I was unaware of this. Can you cite a federal statute or regulation that makes it so?
Also relevant would the circumstances under which they were even found. It’s not like the police just go around stopping people and checking their prescription bottles. How is it that the medications were found? What else was going on? That can affect whether they bother with charges or not, and how a hearing would go.
OK. This thread has got me concerned. If I go to the drugstore to pick up grandma’s prescription am I depending on the mercy of the police and prosecutor to avoid jail time? Am I violating a law?
Even if a properly trained lawyer might be able to convince someone to drop the charges, the idea of having to spend the weekend in jail until my bail hearing, putting up bail, taking time off of work to go to court hearings (if my employer doesn’t fire me), and cashing out my retirement fund to pay the lawyer seems rather inconvenient.
Let’s say I am a member of a disfavored minority group or it’s election year and the police/prosecutor are enforcing a zero-tolerance drug policy or I had an affair with the prosecutor’s wife, can they send me to jail for this?
It sounds to me like the issue here is that the name was scratched off the prescription bottle, which retired LEO husband says is a red flag. People don’t, as a routine practice, scratch their names off their own medication bottles.
It isn’t a problem to pick up meds for granny and take them to her. Although SO says he would be suspicious if you still had granny’s Lortab in your car a week after it was filled.
FWIW, I used to have a prescription for Lidocaine (it’s an infrequently used treatment for cluster headaches). Although I know it is technically illegal, I had a bottle without a pharmacy label because my doctor gave it to me. (It’s expensive because the pharmacy charges a gazillion dollars to compound it despite the fact that it comes already mixed). So, cut to teenaged kids thinking ‘ooh lidocaine! That sounds perfect for these blisters on my hands I got playing xbox!’ Not so perfect when the house is searched because daughter’s boyfriends brother is a thief and lidocaine is found in boyfriend’s room. We spoke with the arresting officers, and their view was cocaine, lidocaine, same thing. Plus, he had a prescription drug that wasn’t prescribed to him. Boyfriend wasn’t eligible for any kind of diversionary programs that would allow this FELONY to eventually be expunged, since he tested negative for drugs. Boyfriend just finished his five years of probation, and he and my daughter have spent thousands on probation fees and drug testing, not to mention the lost job opportunities because of the ‘drug conviction’. What a mess.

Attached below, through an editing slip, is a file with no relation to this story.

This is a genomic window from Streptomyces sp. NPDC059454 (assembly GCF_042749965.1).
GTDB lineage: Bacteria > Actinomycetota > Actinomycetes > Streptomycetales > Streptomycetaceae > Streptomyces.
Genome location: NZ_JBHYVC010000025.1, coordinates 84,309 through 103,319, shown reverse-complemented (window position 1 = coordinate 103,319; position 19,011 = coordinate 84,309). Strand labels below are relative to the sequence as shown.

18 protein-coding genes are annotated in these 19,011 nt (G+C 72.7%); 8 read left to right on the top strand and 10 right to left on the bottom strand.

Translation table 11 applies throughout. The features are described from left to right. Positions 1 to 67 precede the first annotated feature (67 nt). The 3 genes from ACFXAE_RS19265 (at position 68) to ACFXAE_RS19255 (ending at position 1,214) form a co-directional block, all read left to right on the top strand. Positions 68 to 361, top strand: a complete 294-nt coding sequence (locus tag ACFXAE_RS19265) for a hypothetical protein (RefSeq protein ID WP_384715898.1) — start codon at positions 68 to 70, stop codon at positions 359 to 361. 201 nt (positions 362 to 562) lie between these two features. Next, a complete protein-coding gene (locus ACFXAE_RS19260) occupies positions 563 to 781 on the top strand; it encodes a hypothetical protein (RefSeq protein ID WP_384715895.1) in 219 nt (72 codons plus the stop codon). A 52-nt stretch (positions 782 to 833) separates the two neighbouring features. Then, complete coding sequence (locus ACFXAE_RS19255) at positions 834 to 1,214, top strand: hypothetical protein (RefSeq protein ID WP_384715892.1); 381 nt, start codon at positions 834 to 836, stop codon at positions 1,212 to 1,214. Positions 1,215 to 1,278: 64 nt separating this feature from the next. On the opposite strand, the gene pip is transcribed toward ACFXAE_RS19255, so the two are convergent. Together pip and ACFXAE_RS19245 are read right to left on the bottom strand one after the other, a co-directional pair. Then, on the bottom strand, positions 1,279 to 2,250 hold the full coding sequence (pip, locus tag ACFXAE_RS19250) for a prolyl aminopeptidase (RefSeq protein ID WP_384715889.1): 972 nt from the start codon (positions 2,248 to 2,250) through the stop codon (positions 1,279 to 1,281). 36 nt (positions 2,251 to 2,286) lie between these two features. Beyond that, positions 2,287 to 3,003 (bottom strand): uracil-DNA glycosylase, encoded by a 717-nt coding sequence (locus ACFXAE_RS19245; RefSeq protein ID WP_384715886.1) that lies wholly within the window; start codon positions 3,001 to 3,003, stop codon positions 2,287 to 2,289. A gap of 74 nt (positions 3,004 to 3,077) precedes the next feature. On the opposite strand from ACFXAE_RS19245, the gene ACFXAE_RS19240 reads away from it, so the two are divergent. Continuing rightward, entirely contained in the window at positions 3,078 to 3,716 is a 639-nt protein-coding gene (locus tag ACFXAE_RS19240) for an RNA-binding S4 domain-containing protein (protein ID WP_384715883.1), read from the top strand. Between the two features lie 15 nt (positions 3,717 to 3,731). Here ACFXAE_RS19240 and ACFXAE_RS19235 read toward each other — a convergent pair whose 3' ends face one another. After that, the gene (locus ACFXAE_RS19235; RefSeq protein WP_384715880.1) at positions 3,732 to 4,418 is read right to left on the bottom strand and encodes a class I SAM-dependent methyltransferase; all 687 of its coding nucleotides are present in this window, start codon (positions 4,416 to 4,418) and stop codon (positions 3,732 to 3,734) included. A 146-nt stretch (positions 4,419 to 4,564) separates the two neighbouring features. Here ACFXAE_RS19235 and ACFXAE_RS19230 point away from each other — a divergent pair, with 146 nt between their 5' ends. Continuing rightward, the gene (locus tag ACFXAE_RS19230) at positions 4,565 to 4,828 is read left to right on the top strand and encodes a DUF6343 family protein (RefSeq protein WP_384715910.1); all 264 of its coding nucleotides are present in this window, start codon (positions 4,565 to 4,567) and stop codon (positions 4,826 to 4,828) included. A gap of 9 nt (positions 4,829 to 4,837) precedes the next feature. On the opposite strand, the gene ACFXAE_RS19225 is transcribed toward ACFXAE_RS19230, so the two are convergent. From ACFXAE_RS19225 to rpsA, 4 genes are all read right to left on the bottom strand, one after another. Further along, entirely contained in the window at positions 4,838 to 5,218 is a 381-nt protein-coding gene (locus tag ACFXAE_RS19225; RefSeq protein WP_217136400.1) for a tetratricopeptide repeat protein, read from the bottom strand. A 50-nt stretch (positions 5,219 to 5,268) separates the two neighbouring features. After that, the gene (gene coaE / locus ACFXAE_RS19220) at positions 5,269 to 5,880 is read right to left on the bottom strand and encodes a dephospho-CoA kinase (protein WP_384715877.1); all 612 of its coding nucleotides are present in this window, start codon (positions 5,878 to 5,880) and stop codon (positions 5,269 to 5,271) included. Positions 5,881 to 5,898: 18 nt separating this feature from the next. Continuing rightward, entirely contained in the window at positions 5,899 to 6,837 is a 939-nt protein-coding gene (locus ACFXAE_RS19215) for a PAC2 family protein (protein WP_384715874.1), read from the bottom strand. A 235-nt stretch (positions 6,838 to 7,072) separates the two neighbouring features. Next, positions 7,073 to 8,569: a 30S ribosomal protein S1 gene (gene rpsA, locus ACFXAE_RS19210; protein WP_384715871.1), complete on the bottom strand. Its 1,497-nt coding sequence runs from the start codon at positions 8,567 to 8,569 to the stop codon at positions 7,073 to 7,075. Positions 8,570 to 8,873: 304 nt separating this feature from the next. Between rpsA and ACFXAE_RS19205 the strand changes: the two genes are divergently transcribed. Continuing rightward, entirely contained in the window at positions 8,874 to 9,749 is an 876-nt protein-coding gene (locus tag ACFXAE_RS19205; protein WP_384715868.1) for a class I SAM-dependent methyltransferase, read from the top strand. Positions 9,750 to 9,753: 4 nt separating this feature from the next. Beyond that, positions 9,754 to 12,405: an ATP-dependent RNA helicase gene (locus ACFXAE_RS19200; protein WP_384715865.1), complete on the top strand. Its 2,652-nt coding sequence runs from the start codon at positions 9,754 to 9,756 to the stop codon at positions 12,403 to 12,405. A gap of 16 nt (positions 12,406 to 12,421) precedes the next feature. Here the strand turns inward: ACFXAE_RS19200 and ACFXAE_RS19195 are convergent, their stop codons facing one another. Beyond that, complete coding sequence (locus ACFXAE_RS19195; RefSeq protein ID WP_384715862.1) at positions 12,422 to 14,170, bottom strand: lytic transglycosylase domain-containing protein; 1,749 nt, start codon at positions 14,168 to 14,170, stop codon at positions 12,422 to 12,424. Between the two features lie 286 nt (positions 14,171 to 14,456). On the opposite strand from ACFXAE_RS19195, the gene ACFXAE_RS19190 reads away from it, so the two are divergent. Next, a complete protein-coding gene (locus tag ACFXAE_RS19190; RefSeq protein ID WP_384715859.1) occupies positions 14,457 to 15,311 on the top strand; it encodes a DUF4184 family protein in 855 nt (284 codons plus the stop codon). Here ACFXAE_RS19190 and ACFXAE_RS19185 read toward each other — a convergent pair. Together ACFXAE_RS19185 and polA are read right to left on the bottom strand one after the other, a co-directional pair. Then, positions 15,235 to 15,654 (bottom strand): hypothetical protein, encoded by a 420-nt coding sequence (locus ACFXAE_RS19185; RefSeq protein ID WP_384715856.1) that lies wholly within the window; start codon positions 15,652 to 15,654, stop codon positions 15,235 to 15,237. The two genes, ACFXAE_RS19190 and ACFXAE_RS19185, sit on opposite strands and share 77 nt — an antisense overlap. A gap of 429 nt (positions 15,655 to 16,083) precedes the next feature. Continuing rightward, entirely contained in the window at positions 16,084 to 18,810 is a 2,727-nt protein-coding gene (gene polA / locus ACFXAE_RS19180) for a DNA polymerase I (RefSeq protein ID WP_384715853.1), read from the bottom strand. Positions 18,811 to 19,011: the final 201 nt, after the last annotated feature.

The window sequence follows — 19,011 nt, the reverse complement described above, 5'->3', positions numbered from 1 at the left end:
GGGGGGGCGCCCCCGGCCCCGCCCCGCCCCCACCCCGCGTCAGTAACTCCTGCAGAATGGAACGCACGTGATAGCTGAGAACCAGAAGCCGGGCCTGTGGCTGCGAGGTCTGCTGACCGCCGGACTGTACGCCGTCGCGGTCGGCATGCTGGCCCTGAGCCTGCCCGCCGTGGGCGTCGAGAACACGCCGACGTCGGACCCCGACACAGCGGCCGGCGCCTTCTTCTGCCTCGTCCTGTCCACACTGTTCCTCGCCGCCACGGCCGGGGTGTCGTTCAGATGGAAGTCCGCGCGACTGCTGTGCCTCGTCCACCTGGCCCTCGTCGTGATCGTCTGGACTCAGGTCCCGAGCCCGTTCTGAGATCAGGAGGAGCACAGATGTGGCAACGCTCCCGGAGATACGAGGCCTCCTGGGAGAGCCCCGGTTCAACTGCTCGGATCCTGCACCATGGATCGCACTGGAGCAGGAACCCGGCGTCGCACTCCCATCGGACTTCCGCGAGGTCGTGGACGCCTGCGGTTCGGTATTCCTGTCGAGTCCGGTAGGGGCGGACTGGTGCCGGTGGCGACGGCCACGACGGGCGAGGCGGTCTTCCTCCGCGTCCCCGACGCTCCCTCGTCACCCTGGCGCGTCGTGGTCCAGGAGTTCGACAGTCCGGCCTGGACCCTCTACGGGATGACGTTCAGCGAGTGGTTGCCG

TL;DR Don’t get caught with somebody else’s medication. Especially when you’re in the company of sketchy people.
Maybe I just lived in a different part of the woods or something, but in my experience, cops don’t just randomly search cars and find pill bottles, then arrest people.
I tend to forget things, so I put something to remind me about a task in the passenger’s seat. I cannot remember how many times I’ve been driving around with a packaged and sterile syringe out in the open.
The one time I got pulled over for speeding with a package of 100 syringes, I showed them to Officer Friendly and he let me go because he understood that sick cats need their shots right now.
I was pulled over while driving a family member’s car once, and she had a prescription bottle in there that the officer noticed when I opened the glove box to get the registration. The police officer told me it was illegal for me to have it, but she wasn’t going to do anything about it because I obviously wasn’t doing anything wrong. Except for not coming to a complete stop at a stop sign.
My pharmisist(s) always bag the medication and staple the Rx info over the top fold sealing the bag(s).
When I pick up Rx for my family members, I just toss 'em on my front seat and have zero concern about any trouble if I get pulled over for some reason.
It’s been my experience across a number of various pharmacies that the bag and tag is a very common practice for years now.